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Subterreanean estuaries: A source or sink of contaminants of emerging concern to the coastal ocean?

Project description

Transport of contaminants of emerging concern within subterranean estuaries

Submarine groundwater discharge (SGD) is an underresearched route for pollution to spread to coastal waters. It is also a major source of nutrients, carbon, and metals. However, it is not clearly understood whether SGD is a source or sink of contaminants of emerging concern (CECs) to coastal waters. Before reaching the ocean, SGD travels through the subterranean estuary, a natural biogeochemical hotspot. The EU-funded STE CECs project will therefore conduct field, laboratory and modelling experiments to establish the controlling factors governing CEC behaviour within subterranean estuaries and their eventual release to the coastal ocean via SGD. Field experiments will be conducted in contrasting silicate and carbonate systems to cover the wide range of conditions existing along the European coastline.

Objective

Submarine groundwater discharge (SGD) is an understudied vector for pollution to the coastal ocean. Earlier work demonstrated that SGD is a major source of nutrients, carbon, and metals to the ocean, but it remains unclear whether SGD is a source or sink of contaminants of emerging concern (CECs) to coastal waters. Many CECs can have negative ecological impacts even in trace quantities. For instance, disruption to invertebrate reproductive health or promotion of antimicrobial resistance have been directly linked to CECs in numerous studies. Before reaching the ocean, SGD travels through the subterranean estuary, a natural biogeochemical hotspot. I recently obtained initial evidence that SGD can release CEC compounds such as pharmaceuticals and industrial chemicals to the coastal ocean, but do not have insight into how microbial processes may alter CECs in subterranean estuaries. I will study CEC behavior in the subterreanean estuary to resolve biogeochemical processing driving CEC release from contrasting coastal aquifer. I will rely on an interdisciplinary combination of field, lab, and modeling experiments to establish the controlling factors governing CEC behavior within subterranean estuaries and their eventual release to the coastal ocean via SGD. Field experiments will be conducted in contrasting silicate and carbonate systems to cover the wide range of conditions existing along the European coastline. Laboratory column experiments and groundwater modeling will provide conceptual insight into drivers of CEC in SGD. I will be based at the University of Gothenburg (UGOT), Sweden with a secondment in Germany and close collaboration with researchers in Spain, France, and Poland. These results will inform future EU initiatives and provide key information for upcoming EU CEC watchlists.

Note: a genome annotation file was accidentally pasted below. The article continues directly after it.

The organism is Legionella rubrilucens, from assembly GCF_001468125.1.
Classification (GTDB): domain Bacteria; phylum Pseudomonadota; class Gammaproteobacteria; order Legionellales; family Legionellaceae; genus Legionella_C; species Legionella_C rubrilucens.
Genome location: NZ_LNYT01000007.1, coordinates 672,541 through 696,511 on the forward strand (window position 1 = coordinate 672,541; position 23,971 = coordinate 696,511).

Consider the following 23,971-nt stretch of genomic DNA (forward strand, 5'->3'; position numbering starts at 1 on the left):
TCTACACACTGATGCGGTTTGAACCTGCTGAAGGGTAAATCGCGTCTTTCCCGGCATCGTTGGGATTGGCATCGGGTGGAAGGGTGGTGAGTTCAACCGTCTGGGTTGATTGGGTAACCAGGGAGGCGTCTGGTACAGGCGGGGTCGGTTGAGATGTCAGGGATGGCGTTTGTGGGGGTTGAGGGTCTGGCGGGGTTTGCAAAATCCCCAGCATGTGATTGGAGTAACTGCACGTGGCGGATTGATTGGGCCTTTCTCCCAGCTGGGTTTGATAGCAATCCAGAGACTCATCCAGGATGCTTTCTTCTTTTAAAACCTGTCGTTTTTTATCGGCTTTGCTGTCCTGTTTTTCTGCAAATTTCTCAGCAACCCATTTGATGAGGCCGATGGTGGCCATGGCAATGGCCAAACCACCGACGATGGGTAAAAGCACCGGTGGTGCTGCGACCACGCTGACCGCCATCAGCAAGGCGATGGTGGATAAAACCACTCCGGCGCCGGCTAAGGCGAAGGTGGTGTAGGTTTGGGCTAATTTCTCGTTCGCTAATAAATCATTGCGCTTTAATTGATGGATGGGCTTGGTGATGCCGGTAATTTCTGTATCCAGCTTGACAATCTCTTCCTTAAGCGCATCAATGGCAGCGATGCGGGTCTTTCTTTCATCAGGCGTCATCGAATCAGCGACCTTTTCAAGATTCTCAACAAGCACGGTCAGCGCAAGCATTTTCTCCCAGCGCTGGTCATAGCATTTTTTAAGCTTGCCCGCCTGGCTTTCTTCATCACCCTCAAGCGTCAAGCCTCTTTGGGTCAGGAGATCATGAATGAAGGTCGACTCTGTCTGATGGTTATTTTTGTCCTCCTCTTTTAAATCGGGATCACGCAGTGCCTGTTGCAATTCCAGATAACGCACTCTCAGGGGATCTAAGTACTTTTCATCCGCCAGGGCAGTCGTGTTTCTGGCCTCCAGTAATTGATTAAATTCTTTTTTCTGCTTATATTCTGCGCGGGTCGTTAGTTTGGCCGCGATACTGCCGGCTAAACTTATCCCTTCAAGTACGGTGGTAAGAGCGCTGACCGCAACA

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Coordinator

GOETEBORGS UNIVERSITET
Net EU contribution
€ 203 852,16
Address
Vasaparken
405 30 Goeteborg
Sweden

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Region
Södra Sverige Västsverige Västra Götalands län
Activity type
Higher or Secondary Education Establishments
Links
Other funding
€ 0,00